Coaching youth basketball can be frustrating, no doubt, especially when you want to push ahead into some aspect of the game – strategy, perhaps, or more advanced offensive skills – but you find your players just don’t have a strong enough base of fundamental basketball skills to handle the more advanced skills.
Basketball Passing Drill not only improves your game but also Increases your point probability. If all players were taught basketball fundamentals properly from the beginning, life would be so much easier.
So many players, by the time they get to the varsity level, have picked up so many bad habits, from playing at the neighborhood basketball courts, from watching too much And One, or from simply never being taught the basics to begin with, that every year seems to begin with breaking bad habits and instilling good ones, introducing proper form when we should be extending already ingrained basketball skills.
Maybe passing is the most important offensive skill to teach, since everyone on the team needs to know how to pass well.
Not everyone will need to shoot well, especially if the player will be playing inside the key most time. And not everyone needs to be proficient at dribbling – as long as you have a couple of good ball handlers on the team, you should be good.
But every player needs to know how to pass the basketball properly because every player will need to pass the ball in every game.
Teaching Passing Basics
Start every season with a review of passing fundamentals. Break down the four main passes – chest pass, bounce pass, one-handed push pass, and overhead pass – demonstrate proper form for each to your players, and then set them up in some basic passing drills so you can watch their form and make changes wherever necessary.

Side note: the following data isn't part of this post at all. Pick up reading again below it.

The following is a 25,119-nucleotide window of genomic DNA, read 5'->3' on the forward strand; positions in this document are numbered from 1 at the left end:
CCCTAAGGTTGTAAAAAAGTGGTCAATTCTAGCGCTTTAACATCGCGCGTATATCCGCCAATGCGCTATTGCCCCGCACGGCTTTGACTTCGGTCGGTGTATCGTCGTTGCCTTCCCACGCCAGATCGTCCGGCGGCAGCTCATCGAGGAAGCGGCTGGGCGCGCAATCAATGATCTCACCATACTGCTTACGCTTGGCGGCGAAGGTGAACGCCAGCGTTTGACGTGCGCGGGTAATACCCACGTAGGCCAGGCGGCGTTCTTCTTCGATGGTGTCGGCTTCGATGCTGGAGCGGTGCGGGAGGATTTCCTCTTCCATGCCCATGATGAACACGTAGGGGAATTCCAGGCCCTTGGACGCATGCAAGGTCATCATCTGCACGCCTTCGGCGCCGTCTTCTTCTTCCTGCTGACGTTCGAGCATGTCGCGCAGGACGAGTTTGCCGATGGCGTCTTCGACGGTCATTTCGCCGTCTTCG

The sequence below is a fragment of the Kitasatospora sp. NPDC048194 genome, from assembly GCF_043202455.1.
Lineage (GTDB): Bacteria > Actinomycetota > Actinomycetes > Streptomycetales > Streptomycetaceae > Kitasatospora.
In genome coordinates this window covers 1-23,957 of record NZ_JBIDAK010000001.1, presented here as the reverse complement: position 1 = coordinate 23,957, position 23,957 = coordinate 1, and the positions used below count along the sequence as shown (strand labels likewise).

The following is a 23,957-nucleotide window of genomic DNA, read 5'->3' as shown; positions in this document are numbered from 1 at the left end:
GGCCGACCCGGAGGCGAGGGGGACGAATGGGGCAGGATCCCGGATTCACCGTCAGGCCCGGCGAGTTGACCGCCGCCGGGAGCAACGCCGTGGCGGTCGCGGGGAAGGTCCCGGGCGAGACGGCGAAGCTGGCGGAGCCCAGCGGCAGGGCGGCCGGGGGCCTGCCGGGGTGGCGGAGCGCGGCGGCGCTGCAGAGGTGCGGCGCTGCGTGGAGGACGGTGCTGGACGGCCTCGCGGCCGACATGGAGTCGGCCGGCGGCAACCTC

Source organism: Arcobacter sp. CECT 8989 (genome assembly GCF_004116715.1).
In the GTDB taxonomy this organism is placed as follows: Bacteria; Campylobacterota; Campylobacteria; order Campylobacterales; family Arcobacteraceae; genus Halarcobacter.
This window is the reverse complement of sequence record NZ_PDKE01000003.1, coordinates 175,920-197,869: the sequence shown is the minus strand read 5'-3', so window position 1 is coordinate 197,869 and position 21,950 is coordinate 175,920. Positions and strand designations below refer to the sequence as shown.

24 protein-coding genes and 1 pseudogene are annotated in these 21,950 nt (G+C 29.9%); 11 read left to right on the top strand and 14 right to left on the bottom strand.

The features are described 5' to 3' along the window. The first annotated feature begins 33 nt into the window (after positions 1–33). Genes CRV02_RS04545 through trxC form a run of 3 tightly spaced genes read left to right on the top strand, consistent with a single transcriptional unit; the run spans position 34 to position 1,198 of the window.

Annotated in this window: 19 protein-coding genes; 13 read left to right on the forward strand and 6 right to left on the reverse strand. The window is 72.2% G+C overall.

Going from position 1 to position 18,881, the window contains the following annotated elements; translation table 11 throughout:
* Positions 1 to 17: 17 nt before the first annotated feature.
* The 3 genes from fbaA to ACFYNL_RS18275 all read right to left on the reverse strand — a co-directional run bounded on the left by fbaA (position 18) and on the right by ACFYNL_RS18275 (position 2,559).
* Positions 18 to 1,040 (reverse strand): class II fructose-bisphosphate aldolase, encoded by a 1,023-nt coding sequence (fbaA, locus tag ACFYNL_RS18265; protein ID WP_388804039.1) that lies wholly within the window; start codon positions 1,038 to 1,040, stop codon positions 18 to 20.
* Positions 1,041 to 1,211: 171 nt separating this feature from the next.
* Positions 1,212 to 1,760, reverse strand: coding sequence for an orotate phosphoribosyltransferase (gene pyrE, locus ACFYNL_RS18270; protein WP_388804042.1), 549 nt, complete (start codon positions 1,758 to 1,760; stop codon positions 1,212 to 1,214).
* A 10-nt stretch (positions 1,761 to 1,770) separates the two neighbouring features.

Concentrate on proper fundamentals as you coach these drills – the more often they pass properly, the more their muscles learn how to pass and the more likely they will pass properly in the game.
Are good passing fundamentals important? You bet they are! If you want some proof, watch the NCAA. A good college ball can be a great teacher of basics done well.
Skip past the NBA unless you are looking for some entertainment – too many players in the pros have long ago forgotten good fundamentals and only focus on the highlight reel, although to press home the point if you check the lists of champs league and team MVPs in the NBA, you are less likely to find the flashy players and more likely to find names of players who use the basics exceptionally well.
Introducing Advanced Passing Drills
Once you have spent a couple of days focusing on basic basketball passing drills, hammering home good passing fundamentals, and you feel your players have a good grasp on basic passing skills.
The shuffle drill is a good extension of the basic drills listed above, and a good “middle ground” before introducing the three-man weave.
Another advanced drill that helps develop good fundamentals but also quickness and hand-eye coordination is the point passing drill (this is also a good drill to use before games, to get players warmed up on the sidelines.)
One More Drill
Since we are on the topic of passing drills to use during pre-game warm-ups, a half-court 3-man weave does a good job of getting players warmed up and in game mode.
There are versions of the weave in which everyone gets to shoot, which could be applied in pre-game warm-ups, but I prefer not to use them since they tend to be slower, and in the warm-up I want players to move a lot, to get loosened up and a little excited.
A Few Final Points
You may want to check out this great package of drills demonstrated by a very successful coach as well, to add to your arsenal of fundamental drills.
Stay focused on fundamentals – you have to be constantly tweaking your players’ skills, teaching and pushing them to perform better.
And it needs to happen at every practice because it’s muscle memory you want – players can’t be thinking about how to shoot or pass properly when they are in the middle of the game – it has to come second nature.
Even if a player doesn’t possess qualities like aggression and intuitive play – qualities that are necessary to become a great player – he can still learn good form and become proficient at performing the skills necessary to play the game well and contribute effectively to the team effort.
Focus on proper form in these drills and ingrain the movements in your players’ muscles and minds, and maybe next season won’t begin with habit-breaking.